Now, those are the bare bones of the books, but it’s the exe­cu­tion that mat­ters. The his­tor­i­cal nov­el­ist is con­fronted with a num­ber of very dif­fi­cult choices, even before start­ing a novel. The first is: how much his­tory and how much fic­tion? It is tempt­ing to sim­ply stuff the book with every his­tor­i­cal detail one can find, which makes for a fat book, demand­ing a patient reader. You might call this the McCul­lough Effect. Or you can sim­ply take a quick glance at the ency­clo­pe­dia, then assem­ble a plot that could fit into any era, rely­ing on the clichés and the sword­play to keep the reader from notic­ing that you actu­ally know noth­ing about the period. Strik­ing a sat­is­fac­tory bal­ance between the two is hard­est of all. A lit­tle while ago, I read a lit­tle vol­ume of his­tor­i­cal short sto­ries by the now for­got­ten Cana­dian writer Thomas H. Raddall.[1] Each story is a lit­tle gem, which brings 18th and 19th cen­tury Nova Sco­tia to life with a few, care­fully cho­sen his­tor­i­cal details, slipped in so deftly that you scarcely notice them as you are caught up in the char­ac­ters and their actions. The well-timed appear­ance of a phrase, an object, a cus­tom, or an atti­tude, inte­gral to drama, reveals a sophis­ti­cated analy­sis of the his­tory. Robert Graves also had this knack, and while his inter­pre­ta­tions of his­tory were some­times eccen­tric and out of the main­stream, nobody can fault him for mas­tery of his sources. I rec­om­mend his Count Belis­ar­ius, for any­one who wants to lose them­selves in a his­tor­i­cal novel that is true art. Whitworth’s books dis­play this same skill. Her early Tenth Cen­tury is entirely believ­able, and vividly drawn, but there are no lec­tures or stag­nant pas­sages inter­rupt­ing the rapid move­ment of the story and her remark­ably pre­cise, com­pact prose.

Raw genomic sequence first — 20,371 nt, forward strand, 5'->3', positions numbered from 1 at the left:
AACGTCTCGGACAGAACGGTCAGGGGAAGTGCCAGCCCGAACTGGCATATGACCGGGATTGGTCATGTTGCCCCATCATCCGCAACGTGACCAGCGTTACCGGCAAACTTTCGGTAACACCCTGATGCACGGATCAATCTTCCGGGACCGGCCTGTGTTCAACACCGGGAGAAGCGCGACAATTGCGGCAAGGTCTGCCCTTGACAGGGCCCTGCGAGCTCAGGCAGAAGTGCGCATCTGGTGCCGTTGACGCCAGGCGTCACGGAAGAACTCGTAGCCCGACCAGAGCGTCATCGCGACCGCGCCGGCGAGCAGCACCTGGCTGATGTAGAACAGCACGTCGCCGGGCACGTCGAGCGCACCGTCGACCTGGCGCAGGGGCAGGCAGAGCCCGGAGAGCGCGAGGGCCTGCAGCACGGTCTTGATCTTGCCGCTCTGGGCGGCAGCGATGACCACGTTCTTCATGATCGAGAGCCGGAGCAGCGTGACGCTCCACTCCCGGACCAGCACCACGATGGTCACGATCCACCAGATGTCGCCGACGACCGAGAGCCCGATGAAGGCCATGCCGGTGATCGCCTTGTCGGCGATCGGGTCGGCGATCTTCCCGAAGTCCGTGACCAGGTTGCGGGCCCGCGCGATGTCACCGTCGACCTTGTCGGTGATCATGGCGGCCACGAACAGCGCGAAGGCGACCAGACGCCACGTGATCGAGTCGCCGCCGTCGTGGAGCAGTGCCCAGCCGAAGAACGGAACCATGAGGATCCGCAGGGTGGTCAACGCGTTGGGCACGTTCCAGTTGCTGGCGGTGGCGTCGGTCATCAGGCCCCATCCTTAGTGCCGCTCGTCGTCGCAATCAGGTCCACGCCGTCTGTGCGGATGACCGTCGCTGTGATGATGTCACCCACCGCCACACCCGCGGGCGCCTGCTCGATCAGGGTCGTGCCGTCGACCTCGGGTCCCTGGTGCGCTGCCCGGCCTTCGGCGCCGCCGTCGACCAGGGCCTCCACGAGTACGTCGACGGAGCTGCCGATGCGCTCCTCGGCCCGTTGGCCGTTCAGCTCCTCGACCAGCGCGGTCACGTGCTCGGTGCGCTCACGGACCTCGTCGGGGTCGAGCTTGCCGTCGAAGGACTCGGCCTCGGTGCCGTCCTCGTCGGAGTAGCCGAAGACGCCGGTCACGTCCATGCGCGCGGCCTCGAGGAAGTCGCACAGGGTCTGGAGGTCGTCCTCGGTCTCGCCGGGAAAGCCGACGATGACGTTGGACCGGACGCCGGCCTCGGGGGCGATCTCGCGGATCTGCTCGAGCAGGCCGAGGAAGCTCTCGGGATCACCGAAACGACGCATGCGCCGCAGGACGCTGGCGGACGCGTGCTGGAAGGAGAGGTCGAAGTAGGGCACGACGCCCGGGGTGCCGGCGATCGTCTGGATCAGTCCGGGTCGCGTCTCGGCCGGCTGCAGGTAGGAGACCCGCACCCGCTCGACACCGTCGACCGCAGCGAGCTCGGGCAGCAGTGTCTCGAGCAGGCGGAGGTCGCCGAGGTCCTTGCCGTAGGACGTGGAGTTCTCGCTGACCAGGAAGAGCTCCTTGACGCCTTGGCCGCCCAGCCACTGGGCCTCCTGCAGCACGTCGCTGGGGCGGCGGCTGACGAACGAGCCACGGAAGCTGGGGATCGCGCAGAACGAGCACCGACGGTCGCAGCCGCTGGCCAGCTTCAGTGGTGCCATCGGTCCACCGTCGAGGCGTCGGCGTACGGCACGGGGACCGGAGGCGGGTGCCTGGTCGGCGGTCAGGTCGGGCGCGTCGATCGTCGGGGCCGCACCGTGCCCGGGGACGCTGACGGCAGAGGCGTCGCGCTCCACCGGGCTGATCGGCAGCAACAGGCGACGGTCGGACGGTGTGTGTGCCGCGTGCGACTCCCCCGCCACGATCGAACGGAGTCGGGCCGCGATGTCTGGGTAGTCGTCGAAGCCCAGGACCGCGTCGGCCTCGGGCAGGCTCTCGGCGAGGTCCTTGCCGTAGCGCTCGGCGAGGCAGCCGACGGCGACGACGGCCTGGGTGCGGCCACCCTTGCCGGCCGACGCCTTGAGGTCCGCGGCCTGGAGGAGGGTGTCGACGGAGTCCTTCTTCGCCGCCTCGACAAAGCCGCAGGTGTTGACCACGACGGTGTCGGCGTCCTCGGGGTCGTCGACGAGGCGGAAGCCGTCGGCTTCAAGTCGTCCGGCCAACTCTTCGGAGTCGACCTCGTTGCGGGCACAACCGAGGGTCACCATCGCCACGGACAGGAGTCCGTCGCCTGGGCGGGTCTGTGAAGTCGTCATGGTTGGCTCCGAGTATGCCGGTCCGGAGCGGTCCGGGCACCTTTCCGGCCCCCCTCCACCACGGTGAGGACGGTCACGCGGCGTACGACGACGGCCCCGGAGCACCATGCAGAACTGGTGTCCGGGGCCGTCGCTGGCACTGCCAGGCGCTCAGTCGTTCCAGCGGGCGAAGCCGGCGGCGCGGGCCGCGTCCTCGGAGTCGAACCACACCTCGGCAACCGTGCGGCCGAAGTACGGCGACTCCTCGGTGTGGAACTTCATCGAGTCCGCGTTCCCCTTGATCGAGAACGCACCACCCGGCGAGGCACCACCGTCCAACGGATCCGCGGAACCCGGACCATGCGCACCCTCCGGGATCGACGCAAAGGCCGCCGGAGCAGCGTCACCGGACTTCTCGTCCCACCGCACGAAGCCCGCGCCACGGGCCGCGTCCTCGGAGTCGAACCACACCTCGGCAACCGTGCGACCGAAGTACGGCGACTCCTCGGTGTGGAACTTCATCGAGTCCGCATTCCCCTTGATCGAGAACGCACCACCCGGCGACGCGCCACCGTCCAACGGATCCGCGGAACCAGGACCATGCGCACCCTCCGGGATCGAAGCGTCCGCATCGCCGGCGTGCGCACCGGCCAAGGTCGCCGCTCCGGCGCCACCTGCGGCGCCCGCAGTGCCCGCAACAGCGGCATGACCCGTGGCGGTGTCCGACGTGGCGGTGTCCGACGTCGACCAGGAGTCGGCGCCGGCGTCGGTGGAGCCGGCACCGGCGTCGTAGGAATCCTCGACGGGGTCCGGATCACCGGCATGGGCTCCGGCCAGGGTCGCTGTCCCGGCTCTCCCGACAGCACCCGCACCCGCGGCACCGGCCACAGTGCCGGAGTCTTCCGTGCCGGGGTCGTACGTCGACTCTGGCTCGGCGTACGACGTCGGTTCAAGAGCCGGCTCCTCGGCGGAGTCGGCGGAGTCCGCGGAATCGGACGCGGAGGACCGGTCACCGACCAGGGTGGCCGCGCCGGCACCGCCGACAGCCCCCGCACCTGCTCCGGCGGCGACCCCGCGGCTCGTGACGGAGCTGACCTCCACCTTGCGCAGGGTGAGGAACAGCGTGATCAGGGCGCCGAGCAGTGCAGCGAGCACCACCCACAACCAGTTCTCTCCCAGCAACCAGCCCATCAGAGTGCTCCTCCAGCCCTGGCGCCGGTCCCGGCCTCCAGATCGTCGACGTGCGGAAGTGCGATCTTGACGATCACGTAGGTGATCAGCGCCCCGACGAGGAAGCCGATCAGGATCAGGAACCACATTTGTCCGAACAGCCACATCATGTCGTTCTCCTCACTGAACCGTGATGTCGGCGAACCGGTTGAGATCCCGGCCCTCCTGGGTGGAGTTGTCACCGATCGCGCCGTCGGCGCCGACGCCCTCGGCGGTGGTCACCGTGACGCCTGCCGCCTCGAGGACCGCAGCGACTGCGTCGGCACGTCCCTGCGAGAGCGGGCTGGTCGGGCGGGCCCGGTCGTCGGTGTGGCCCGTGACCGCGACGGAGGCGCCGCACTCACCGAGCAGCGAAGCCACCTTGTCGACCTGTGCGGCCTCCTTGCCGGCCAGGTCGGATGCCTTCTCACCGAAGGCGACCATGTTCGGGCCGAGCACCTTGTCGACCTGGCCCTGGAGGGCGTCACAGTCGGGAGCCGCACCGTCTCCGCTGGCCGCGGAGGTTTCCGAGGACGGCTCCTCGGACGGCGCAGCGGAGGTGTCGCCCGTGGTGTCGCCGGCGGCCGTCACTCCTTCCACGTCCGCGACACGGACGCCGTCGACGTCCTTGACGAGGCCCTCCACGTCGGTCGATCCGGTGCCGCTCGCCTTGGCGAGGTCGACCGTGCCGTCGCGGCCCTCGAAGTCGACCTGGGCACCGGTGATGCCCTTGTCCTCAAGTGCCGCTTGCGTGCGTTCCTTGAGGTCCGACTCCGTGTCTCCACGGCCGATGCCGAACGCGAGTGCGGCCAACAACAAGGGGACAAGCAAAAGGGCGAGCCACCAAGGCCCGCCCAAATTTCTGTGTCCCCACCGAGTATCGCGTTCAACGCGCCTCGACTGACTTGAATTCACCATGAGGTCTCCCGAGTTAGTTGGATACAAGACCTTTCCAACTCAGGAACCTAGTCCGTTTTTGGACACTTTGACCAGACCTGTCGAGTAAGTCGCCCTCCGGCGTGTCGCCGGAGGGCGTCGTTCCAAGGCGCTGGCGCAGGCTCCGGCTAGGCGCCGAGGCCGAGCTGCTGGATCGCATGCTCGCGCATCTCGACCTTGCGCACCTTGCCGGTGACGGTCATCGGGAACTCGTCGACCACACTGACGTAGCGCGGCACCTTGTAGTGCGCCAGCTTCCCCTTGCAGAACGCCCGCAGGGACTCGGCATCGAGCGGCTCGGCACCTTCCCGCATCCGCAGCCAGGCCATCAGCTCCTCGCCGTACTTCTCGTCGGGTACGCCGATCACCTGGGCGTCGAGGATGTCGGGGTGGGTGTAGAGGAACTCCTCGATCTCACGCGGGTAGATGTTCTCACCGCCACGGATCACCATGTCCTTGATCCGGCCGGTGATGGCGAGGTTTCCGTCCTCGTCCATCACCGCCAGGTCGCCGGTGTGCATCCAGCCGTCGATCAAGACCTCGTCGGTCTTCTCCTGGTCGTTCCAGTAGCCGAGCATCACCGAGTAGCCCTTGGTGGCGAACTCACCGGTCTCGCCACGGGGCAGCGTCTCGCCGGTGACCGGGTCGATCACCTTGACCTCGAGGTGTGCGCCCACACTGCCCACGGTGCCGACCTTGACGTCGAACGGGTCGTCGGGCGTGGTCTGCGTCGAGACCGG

Another ques­tion fac­ing the his­tor­i­cal nov­el­ist is how to rep­re­sent past lan­guages. We are all famil­iar with the silly 1950’s Roman Empire movies where the Roman Sen­a­tors speak in Pub­lic School British Eng­lish, the cen­tu­ri­ons speak Mid­west­ern Amer­i­can, and the slaves speak Cock­ney. In these two nov­els, there are a mul­ti­tude of lan­guages and dialects rep­re­sented. Anglo-Saxon is rep­re­sented by mod­ern Eng­lish, with­out stilted, pseudo-medieval archaisms, but flavoured with a few well-chosen words drawn from mod­ern Eng­lish dialects to con­vey the impres­sion of dialects in Anglo-Saxon, as, for exam­ple, the Anglo-Saxon of Mer­cia, Wes­sex, the Five Bur­roughs and Northum­bria, and the pecu­liar Anglo-Saxon which would have been spo­ken as a sec­ond lan­guage by the Norse set­tlers. Whit­worth employs very fine judge­ment in this process. The results never jar the reader, never break the spell of look­ing through a magic mir­ror into the past.